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Pakistan: EU Envoy Says Unrest Hampers Fight Against Taliban


http://gdb.rferl.org/E327FD75-461A-4167-88FC-7186CF9D27EA_w203.jpg --> http://gdb.rferl.org/E327FD75-461A-4167-88FC-7186CF9D27EA_mw800_mh600.jpg Afghan soldiers at the Tokhim border crossing on the Afghan-Pakistani border (file photo) (epa) May 31, 2007 (RFE/RL) -- Francesc Vendrell, the European Union's special representative for Afghanistan, says unrest in Pakistan's tribal areas makes it much more difficult to stop Taliban infiltration into Afghanistan. The unrest, he says, undermines deals Pakistan made last year with its tribal authorities obliging them to prevent the Taliban from crossing the border between the two countries. Vendrell spoke with RFE/RL Brussels correspondent Ahto Lobjakas.


RFE/RL: As EU envoy for Afghanistan, are you worried by the recent unrest in Pakistan's tribal, Pashtun-populated areas and what is seen by many as an encroaching "Talibanization" of the country?


Francesc Vendrell: Well, it's obviously a matter of concern. It's been a matter of concern for quite some time. The media now cover it more than they did before. There is reason to worry that the traditional authorities in the tribal areas, namely the maliks [tribal leaders] and political agents [representatives of the Pakistani government] have become very ineffective, and indeed the maliks -- the tribal chiefs -- many of them have had to flee the tribal areas for their own security. And several, quite a number in fact -- scores of them, in fact -- have been killed. Now, I know that the Pakistani government wants to restore the traditional authority of the maliks and the political agents, but I think this is going to take a long time -- and in the meantime one has to tackle the problem of extremism, which is affecting both sides of the Durand Line [the border between Afghanistan and Pakistan].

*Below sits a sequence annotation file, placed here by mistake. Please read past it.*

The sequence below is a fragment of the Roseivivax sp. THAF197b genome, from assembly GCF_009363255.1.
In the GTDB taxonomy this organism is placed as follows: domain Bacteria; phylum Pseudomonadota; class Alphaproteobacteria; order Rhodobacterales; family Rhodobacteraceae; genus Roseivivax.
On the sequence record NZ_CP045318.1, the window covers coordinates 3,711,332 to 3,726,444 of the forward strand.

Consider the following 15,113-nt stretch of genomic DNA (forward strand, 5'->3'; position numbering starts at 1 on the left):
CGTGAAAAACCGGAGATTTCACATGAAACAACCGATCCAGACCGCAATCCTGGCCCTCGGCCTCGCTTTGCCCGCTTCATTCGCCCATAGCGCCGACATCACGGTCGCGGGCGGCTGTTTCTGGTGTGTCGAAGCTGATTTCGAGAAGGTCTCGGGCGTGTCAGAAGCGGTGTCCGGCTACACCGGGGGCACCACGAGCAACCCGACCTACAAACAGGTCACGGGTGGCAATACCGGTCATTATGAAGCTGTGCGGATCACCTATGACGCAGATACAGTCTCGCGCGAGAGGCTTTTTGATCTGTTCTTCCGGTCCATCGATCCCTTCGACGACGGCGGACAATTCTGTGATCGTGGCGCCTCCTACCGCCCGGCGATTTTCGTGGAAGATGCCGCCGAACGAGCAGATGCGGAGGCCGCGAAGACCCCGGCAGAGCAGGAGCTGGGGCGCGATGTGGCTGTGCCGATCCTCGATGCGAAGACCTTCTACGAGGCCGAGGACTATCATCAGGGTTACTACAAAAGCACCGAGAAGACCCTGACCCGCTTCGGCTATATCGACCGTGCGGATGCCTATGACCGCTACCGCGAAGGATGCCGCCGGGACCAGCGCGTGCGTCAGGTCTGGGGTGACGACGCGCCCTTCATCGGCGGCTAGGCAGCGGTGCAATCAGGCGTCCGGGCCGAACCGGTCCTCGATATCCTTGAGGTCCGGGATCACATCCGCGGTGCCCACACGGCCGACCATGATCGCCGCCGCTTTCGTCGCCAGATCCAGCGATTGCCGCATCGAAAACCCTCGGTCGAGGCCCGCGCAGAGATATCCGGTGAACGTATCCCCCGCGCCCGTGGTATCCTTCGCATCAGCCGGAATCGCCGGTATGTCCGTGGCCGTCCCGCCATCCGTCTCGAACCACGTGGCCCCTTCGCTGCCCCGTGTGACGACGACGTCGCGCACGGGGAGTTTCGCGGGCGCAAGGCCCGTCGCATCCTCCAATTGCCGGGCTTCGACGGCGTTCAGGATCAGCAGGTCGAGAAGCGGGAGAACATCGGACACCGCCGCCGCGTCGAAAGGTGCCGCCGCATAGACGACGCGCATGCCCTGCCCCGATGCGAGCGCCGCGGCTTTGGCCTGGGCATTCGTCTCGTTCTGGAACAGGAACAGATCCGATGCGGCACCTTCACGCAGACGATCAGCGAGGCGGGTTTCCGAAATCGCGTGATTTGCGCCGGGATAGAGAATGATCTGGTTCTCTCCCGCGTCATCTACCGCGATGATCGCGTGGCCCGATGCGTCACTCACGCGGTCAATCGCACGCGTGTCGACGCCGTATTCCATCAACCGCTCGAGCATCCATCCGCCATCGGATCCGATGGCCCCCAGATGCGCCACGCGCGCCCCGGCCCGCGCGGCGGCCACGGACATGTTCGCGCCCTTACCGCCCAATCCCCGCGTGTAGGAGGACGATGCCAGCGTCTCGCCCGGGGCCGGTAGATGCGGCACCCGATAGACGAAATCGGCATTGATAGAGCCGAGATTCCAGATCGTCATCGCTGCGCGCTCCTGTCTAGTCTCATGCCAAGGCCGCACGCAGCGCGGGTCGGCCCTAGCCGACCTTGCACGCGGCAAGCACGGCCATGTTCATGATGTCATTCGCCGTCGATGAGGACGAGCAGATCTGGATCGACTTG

RFE/RL: What does this mean for efforts to seal off Afghanistan from Pakistan?


Vendrell: I don't think that one can be realistic in terms of sealing Afghanistan from Pakistan. This is a 2,600 or 2,400 [kilometer] border, and you're not going to be able to seal it. What we want and what we're asking Pakistan, and what Pakistan has said that they would, and [what] they are doing, is to ensure that there is as little infiltration as possible, and that there are no meetings of Taliban leaders in places like Quetta, where apparently they have been able to meet in the past.


RFE/RL: But how can Pakistan prevent infiltration when it has no political authority in the tribal areas?


Vendrell: This is the problem. It is going to take a long time for them to restore their authority. So, there will be some infiltration -- of course there are ways of coping with it, like air surveillance -- but, inevitably, it is going to take time [to stop the infiltration].

Afghan-Pakistani Border
EYE OF A STORM: Afghan officials first suggested that insurgents or terrorists were crossing the border from Pakistan in 2003. Relations have run hot and cold ever since. But the roots of the problem go back much further.


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